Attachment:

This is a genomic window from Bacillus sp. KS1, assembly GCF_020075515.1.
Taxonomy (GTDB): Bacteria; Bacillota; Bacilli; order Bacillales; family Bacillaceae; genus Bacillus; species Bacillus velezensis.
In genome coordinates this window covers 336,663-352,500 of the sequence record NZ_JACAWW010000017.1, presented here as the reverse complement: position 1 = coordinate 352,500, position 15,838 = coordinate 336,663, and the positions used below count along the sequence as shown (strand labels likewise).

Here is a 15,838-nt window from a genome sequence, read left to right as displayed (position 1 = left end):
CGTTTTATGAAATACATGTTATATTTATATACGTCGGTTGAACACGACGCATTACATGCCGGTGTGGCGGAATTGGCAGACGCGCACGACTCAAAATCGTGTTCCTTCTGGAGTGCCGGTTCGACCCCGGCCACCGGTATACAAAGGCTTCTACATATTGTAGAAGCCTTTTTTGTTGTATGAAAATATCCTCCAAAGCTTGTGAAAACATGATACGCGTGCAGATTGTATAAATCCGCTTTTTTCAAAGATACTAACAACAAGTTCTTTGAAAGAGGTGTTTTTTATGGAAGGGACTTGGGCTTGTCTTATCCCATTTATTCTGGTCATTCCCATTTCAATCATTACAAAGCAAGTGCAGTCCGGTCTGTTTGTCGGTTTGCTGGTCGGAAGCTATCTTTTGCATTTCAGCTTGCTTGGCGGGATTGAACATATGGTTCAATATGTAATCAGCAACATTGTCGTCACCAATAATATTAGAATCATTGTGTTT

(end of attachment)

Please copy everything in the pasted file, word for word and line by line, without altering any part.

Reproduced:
This is a genomic window from Bacillus sp. KS1, assembly GCF_020075515.1.
Taxonomy (GTDB): Bacteria; Bacillota; Bacilli; order Bacillales; family Bacillaceae; genus Bacillus; species Bacillus velezensis.
In genome coordinates this window covers 336,663-352,500 of the sequence record NZ_JACAWW010000017.1, presented here as the reverse complement: position 1 = coordinate 352,500, position 15,838 = coordinate 336,663, and the positions used below count along the sequence as shown (strand labels likewise).

Here is a 15,838-nt window from a genome sequence, read left to right as displayed (position 1 = left end):
CGTTTTATGAAATACATGTTATATTTATATACGTCGGTTGAACACGACGCATTACATGCCGGTGTGGCGGAATTGGCAGACGCGCACGACTCAAAATCGTGTTCCTTCTGGAGTGCCGGTTCGACCCCGGCCACCGGTATACAAAGGCTTCTACATATTGTAGAAGCCTTTTTTGTTGTATGAAAATATCCTCCAAAGCTTGTGAAAACATGATACGCGTGCAGATTGTATAAATCCGCTTTTTTCAAAGATACTAACAACAAGTTCTTTGAAAGAGGTGTTTTTTATGGAAGGGACTTGGGCTTGTCTTATCCCATTTATTCTGGTCATTCCCATTTCAATCATTACAAAGCAAGTGCAGTCCGGTCTGTTTGTCGGTTTGCTGGTCGGAAGCTATCTTTTGCATTTCAGCTTGCTTGGCGGGATTGAACATATGGTTCAATATGTAATCAGCAACATTGTCGTCACCAATAATATTAGAATCATTGTGTTT